Qantas has announced the launch of ‘flights to somewhere’ for adventurers who are missing travelling.
Passengers on board will be treated to a champagne breakfast and sightseeing opportunities as the aircraft will fly on low-level circuits.
Unfortunately the flights won’t be open for Brits, as they’re only open to travellers in Australia, where the country is slowly relaxing domestic border restrictions.
The first ‘flight to somewhere’ will operate between Sydney and the iconic site Uluru, with 110 passengers on board a Qantas 737.
However, passengers are not just getting an in-flight experience.
The package actually also includes an overnight stay at Ayers Rock Resort’s premier hotel, Sails in the Desert.
Oh, and that stay comes with three-course dinner under the stars, an Indigenous art workshop, a didgeridoo performance and an Indigenous interpretation of the night sky. There will also be plenty of sightseeing including Uluru, the Muṯitjulu Waterhole and Kata Tju t a.
Fares for the experience start from $2,499 per person (approximately £1,356) in economy.
Qantas Group Chief Executive Alan Joyce said that currently services across Qantar and Jetstar are operating at under 30% of pre-Covid domestic capacity, but that there are hopes that relaxed restrictions could bolster this to 50%.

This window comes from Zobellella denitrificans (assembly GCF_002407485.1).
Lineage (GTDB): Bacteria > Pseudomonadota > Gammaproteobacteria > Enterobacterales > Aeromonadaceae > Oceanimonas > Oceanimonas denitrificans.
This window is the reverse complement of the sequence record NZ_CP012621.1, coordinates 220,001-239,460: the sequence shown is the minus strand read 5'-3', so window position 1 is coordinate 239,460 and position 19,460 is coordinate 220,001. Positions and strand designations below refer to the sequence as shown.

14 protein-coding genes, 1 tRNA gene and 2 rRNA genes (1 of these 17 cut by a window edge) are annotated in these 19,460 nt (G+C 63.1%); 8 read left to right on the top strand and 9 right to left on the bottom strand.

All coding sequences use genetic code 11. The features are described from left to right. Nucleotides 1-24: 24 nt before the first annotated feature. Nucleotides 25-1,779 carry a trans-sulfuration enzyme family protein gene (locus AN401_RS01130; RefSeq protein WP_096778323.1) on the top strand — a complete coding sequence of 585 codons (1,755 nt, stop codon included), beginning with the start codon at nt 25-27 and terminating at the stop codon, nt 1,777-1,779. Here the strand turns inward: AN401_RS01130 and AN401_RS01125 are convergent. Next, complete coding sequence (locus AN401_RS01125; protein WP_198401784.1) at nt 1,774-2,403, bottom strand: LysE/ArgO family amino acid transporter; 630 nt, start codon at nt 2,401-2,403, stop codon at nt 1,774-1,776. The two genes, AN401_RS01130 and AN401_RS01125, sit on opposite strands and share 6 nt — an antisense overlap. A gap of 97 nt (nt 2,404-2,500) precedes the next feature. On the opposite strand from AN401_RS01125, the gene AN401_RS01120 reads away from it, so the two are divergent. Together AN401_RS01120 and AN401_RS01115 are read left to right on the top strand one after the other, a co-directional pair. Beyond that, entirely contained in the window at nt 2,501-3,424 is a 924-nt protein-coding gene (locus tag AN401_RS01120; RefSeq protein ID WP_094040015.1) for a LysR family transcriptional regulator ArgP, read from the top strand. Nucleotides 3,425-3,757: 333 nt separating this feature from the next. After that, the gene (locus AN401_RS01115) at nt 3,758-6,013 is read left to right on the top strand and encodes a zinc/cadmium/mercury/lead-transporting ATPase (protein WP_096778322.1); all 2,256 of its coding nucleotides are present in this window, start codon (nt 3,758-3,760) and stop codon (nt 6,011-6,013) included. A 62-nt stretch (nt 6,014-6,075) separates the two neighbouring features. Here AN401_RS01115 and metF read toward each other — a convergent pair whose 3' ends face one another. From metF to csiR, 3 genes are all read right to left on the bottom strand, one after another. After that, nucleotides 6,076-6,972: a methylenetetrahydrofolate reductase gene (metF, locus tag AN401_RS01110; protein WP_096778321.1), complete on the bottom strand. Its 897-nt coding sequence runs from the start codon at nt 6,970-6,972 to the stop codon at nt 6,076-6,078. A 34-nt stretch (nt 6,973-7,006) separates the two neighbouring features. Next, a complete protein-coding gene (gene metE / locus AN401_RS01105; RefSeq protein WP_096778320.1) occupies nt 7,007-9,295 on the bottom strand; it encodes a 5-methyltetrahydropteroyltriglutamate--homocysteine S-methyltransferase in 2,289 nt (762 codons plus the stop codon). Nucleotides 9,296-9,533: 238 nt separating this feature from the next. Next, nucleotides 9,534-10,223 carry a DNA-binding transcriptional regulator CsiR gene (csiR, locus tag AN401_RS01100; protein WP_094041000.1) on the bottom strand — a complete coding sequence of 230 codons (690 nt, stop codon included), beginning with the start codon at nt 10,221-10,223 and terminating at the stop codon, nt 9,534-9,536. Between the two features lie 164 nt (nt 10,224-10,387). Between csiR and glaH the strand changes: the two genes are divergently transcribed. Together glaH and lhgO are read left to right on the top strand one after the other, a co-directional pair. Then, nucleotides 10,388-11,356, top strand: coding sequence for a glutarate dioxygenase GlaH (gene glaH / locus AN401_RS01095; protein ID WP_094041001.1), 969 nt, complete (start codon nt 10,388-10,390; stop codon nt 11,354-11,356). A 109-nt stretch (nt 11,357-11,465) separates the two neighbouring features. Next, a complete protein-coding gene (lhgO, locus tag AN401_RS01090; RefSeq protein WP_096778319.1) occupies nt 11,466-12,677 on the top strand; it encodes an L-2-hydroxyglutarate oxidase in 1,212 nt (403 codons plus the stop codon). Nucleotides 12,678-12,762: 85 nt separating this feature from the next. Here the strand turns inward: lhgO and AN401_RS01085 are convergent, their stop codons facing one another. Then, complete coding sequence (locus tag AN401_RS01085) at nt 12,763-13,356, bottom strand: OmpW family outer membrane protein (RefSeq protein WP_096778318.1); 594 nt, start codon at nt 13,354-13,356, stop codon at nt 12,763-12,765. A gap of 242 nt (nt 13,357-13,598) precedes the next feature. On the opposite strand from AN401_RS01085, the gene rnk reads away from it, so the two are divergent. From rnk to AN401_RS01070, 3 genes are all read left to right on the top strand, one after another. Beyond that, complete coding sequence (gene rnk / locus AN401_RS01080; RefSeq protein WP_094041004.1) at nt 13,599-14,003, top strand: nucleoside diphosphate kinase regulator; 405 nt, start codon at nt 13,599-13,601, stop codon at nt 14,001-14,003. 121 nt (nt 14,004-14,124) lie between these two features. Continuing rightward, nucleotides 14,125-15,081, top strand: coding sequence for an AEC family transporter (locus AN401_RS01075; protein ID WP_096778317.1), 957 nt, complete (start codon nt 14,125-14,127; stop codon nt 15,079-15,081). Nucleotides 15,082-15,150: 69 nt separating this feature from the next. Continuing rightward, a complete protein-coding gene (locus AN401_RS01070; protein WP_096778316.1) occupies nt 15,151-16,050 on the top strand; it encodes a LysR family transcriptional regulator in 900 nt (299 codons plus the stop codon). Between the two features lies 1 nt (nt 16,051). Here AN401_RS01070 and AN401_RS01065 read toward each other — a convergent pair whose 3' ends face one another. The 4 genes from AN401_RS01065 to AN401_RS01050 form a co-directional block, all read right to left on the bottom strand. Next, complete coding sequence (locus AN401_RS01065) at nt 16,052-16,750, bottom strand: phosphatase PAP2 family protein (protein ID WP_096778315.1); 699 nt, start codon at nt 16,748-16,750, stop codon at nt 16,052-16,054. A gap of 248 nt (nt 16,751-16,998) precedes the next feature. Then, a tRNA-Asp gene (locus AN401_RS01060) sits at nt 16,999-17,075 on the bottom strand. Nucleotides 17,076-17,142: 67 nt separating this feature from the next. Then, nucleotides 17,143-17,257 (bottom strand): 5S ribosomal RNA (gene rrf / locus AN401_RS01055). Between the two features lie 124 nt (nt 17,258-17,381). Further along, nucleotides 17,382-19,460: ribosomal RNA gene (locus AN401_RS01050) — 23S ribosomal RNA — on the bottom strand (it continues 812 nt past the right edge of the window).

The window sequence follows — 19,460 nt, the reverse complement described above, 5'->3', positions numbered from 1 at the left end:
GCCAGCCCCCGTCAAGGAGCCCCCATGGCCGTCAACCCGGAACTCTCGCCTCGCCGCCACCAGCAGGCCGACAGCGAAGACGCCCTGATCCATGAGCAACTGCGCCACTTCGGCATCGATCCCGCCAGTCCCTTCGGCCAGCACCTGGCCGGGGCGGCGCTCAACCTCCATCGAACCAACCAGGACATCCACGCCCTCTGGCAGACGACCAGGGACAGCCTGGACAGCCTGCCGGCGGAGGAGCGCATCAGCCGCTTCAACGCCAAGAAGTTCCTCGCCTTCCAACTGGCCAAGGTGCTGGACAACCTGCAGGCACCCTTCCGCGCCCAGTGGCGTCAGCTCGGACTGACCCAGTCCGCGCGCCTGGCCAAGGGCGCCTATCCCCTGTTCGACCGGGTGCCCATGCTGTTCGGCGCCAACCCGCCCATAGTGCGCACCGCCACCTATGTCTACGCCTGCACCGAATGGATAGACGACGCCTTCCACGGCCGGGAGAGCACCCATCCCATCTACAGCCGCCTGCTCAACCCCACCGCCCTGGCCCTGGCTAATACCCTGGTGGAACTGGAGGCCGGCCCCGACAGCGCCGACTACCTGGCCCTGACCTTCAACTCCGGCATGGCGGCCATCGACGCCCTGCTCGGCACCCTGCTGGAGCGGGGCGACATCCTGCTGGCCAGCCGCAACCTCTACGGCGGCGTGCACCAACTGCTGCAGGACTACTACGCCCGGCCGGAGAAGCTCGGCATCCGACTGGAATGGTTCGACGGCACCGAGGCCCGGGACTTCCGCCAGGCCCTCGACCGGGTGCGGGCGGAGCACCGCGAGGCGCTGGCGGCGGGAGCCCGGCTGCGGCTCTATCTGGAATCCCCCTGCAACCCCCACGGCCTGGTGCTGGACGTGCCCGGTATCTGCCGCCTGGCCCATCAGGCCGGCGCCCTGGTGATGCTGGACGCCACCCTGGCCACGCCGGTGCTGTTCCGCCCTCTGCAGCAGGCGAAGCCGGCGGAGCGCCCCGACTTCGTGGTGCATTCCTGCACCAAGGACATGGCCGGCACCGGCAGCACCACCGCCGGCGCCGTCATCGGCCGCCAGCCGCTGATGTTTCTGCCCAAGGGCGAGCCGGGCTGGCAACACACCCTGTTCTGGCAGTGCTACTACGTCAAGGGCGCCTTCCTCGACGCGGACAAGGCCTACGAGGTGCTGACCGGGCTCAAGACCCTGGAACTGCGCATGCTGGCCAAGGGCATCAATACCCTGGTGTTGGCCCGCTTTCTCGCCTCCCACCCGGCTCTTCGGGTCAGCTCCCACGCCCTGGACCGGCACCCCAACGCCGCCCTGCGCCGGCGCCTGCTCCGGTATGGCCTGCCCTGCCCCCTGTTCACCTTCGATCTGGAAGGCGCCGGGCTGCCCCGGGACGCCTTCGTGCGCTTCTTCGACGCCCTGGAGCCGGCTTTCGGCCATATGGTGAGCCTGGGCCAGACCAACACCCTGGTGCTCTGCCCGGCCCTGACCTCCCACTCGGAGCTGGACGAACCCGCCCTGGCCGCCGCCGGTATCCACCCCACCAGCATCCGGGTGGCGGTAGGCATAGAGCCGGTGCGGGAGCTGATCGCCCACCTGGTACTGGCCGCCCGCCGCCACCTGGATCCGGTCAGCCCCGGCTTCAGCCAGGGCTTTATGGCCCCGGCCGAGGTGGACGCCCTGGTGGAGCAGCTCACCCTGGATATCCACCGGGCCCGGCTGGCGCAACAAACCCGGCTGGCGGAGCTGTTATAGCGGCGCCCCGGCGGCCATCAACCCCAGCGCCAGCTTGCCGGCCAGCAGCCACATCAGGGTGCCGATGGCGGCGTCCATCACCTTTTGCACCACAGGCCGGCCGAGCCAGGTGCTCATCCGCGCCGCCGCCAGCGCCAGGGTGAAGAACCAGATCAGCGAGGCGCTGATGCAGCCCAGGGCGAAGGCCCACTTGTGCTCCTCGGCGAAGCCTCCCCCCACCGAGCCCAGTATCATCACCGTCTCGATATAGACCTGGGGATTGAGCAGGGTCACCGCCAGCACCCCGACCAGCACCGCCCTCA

Qantas had previously launched a ‘flight to nowhere’, a seven-hour flight that didn’t land anywhere but did fly by the likes of Queensland, the Great Barrier Reef, Uluru, Kata Tjuta, Byron Bay and Sydney Harbour.
The flight sold out in 10 minutes.
It’s not the only airline finding quirky ways to keep using its aircraft.
Singapore Airlines transformed one of its A380 aircraft into a pop-up restaurant, complete with its in-flight menu. Diners could choose between economy, business or first class dining.
Thai Airways also opted for a similar concept when it opened an aircraft-themed restaurant in its Bangkok headquarters office.
The airline transformed its canteen and kitted it out to look like the inside of one its cabins. Diners sat in aircraft seats and tucked into dishes from the in-flight menus, on furniture that was made from old aircraft parts.
Visit the Qantas website for latest updates on its flights and schedule.
Although Australia is currently exempt from the FCDO advice against non-essential travel, the country has closed its borders to foreign visitors. You can find out more and get the latest updates in the FCDO Australia advice.